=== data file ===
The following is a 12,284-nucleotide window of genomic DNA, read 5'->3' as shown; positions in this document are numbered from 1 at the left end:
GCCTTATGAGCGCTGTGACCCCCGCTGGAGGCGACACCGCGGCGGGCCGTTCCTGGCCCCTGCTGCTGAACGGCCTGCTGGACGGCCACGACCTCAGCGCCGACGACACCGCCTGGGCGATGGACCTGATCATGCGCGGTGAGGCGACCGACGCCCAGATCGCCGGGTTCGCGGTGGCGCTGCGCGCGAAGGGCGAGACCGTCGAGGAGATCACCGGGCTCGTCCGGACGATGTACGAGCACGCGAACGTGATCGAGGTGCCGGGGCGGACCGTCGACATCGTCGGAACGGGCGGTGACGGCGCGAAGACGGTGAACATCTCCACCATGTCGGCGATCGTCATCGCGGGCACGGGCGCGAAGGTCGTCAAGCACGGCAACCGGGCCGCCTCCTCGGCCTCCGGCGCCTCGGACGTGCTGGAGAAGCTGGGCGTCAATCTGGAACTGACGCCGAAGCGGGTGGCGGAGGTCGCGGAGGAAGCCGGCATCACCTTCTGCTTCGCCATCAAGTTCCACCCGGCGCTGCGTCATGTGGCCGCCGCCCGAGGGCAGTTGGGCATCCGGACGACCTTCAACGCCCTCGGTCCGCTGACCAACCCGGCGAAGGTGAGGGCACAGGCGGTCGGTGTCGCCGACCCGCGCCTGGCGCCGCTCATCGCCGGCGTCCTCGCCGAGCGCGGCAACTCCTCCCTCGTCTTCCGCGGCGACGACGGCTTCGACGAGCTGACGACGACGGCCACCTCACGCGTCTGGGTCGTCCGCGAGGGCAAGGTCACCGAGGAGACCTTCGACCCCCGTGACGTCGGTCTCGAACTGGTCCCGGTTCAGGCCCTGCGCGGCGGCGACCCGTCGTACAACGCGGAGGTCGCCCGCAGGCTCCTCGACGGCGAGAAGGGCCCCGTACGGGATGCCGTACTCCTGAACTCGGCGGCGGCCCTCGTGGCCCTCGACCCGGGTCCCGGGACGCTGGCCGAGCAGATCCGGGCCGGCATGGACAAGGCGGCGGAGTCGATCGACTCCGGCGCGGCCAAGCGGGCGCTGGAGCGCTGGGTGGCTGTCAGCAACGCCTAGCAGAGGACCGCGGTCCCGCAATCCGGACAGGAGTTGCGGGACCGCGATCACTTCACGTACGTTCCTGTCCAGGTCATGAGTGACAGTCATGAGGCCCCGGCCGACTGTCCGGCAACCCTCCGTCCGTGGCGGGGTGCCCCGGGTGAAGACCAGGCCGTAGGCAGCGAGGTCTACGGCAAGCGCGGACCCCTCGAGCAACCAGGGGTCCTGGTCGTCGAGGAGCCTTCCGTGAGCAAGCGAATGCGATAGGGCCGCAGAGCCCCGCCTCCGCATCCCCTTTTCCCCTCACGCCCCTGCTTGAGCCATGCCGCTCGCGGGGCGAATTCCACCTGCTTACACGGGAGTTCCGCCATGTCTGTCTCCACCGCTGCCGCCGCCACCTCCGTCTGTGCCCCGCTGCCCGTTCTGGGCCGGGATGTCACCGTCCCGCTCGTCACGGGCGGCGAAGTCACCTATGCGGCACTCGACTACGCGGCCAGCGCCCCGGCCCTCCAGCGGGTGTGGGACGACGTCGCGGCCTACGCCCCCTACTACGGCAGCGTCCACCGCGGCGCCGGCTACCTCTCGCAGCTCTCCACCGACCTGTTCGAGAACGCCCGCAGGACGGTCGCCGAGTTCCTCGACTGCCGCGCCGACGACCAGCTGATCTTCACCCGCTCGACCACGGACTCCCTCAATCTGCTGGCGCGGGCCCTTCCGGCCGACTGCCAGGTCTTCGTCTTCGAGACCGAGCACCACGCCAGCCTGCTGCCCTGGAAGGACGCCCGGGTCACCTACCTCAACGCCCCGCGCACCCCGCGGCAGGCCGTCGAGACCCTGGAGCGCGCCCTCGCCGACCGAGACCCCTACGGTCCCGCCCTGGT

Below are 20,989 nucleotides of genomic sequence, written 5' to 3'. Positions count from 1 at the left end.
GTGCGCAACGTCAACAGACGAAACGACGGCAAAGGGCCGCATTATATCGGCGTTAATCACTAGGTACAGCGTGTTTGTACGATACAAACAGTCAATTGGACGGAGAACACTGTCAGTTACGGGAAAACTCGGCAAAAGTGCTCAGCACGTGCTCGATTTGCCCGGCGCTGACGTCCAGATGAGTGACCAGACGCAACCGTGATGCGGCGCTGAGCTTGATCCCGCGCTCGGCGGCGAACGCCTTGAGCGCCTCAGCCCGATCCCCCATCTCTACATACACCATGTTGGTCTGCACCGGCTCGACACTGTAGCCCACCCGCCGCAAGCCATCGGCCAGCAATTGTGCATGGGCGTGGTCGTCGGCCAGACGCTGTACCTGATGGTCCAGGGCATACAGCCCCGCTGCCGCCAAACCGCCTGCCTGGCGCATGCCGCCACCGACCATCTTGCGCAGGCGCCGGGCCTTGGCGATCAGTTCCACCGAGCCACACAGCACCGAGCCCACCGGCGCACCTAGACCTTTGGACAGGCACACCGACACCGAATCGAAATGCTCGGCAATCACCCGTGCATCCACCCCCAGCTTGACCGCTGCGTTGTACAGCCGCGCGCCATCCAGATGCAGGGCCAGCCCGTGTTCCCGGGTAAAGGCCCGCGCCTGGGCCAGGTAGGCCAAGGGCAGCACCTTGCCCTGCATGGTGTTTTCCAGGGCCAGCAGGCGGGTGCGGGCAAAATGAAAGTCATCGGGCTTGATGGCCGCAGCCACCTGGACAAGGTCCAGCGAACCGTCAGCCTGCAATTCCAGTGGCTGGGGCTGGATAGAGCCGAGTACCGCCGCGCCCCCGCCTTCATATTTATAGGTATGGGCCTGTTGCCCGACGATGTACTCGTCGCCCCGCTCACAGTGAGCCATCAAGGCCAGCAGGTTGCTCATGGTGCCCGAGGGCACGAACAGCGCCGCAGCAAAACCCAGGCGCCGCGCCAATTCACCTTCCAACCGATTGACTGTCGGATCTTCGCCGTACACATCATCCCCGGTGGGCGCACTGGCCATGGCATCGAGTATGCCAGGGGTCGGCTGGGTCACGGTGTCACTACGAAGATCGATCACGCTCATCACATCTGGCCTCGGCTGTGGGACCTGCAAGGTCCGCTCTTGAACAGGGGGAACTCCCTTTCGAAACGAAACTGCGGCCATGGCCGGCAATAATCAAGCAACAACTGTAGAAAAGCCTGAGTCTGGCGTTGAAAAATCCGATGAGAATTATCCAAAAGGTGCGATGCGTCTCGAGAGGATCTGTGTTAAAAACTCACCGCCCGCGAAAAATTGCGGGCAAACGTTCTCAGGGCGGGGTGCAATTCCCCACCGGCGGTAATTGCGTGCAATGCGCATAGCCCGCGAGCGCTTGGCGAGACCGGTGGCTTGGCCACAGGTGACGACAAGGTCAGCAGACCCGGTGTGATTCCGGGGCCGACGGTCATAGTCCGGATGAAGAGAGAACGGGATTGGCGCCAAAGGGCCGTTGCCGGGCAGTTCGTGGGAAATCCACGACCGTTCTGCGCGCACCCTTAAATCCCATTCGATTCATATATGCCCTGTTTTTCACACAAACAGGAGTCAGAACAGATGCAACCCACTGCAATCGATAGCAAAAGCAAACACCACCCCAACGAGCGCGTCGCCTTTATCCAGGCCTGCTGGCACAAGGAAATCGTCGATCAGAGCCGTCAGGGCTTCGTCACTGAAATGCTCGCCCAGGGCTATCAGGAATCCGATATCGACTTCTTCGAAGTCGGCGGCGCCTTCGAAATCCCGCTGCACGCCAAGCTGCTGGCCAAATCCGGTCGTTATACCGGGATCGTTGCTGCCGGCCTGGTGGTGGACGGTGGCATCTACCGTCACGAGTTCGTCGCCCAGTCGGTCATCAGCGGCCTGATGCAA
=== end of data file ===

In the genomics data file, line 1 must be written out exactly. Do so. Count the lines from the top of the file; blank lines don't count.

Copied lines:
The following is a 12,284-nucleotide window of genomic DNA, read 5'->3' as shown; positions in this document are numbered from 1 at the left end: